New Missouri scholarship program could allow tuition at private schools to be paid

Missouri

JEFFERSON CITY, Mo. – Education has been a big topic in Missouri’s Capitol this week as the Senate debated a large education reform bill overnight Tuesday and the House perfected legislation creating a new scholarship program.

The Senate spent nearly 12 hours debating and failing to vote on a bill that included this scholarship program Tuesday, but on Wednesday, it was the House’s turn. Lawmakers say it’s a conversation that’s been going on in the statehouse for years.

Rep. Phil Christofanelli (R-St. Peters) is the sponsor of House Bill 349, better known at the “Missouri Empowerment Scholarship Accounts Program.” This program would allow students in Missouri to attend a school of their choice with tuition paid for.

“It’s not a silver bullet,” Christofanelli said. “We will still have problems in our education system after we pass this, but for a lot of children, it will make a real difference.”

The program would allow certain nonprofits to raise funds and in exchange for their donations, give tax credits up to 100% of their donation amount.

“Nonprofit groups, known as education assistance organizations, those organizations will register with our state treasurer’s office and they will be able to raise money for the purpose of issuing scholarship accounts to children in need across Missouri,” Christofanelli said.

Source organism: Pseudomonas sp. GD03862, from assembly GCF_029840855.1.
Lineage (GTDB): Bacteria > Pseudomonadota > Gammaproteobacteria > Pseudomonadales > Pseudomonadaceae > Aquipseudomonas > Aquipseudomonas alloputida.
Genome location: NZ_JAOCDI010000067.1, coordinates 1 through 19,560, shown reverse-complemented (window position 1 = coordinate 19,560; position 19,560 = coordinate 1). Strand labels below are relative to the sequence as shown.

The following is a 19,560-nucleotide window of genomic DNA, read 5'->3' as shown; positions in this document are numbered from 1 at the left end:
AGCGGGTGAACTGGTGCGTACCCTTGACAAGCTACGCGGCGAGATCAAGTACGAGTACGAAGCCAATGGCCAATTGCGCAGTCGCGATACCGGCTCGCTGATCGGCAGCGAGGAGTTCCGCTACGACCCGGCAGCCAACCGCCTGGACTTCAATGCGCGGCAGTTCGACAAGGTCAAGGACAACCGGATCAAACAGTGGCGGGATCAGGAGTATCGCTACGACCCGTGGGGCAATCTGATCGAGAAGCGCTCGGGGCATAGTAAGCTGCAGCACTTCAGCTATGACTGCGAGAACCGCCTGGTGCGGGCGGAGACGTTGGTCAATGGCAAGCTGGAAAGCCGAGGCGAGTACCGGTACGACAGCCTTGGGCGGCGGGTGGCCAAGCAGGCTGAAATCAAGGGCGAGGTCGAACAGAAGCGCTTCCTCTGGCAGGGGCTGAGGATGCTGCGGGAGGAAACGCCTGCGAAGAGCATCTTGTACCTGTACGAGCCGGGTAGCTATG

Democrats pushed against the bill, saying there were no negotiations from Republicans on this legislation.

“We all, all 163 of us want to help kids the best way we can and sometimes we have different way to go about it,” Rep. Ian Mackey (R-St. Louis) said. “We’ve got to do better at working together in a meaningful and productive way.”

Tax credits would be capped at $75 million under the proposal. During Wednesday’s debate, Christofanelli added an amendment that would limit who’s eligible for the scholarship. Only students living in a city with a population of 30,000 or more would be able to apply.

“Unfortunately, in many rural districts, unfortunately the public school is the only place to go,” Christofanelli said. “There may not be a private school that you can send your kid too.”

That addition to the bill did not sit well with others.

“How do I now go back to them [my district] and say, ‘Well, I voted for it, some of you liked it, some of you didn’t, but the bottom line, you get no advantage of it,’” Rep. Rudy Veit (R-Wardsville) said.

Rep. Raychel Proudie (D-Ferguson) called the bill an experiment, with the target being urban areas.

“If it’s good enough for your children, then you do it where you live, but don’t sit here on your high horse and say you’re going to help the poor kids,” Proudie said. “If it’s not good for your community and your kids, it’s not good for mine. So, stop using poor kids and black kids to experiment on. We pay taxes too.”

St. Louis Democrat Rep. LaKeySha Bosley offered an amendment the tied the scholarship program to the K-12 transportation line item in the state budget. Her proposal requires 40 percent of the line item to be funded by the state, giving her votes from both sides of the aisle.

The scholarship could be used for other things than tuition, like transportation, tutors and school supplies. Christofanelli said the measure would also put students who live at the poverty level to be at the front of the line for the scholarship.

The bill needs final approval from the House before moving to the Senate.

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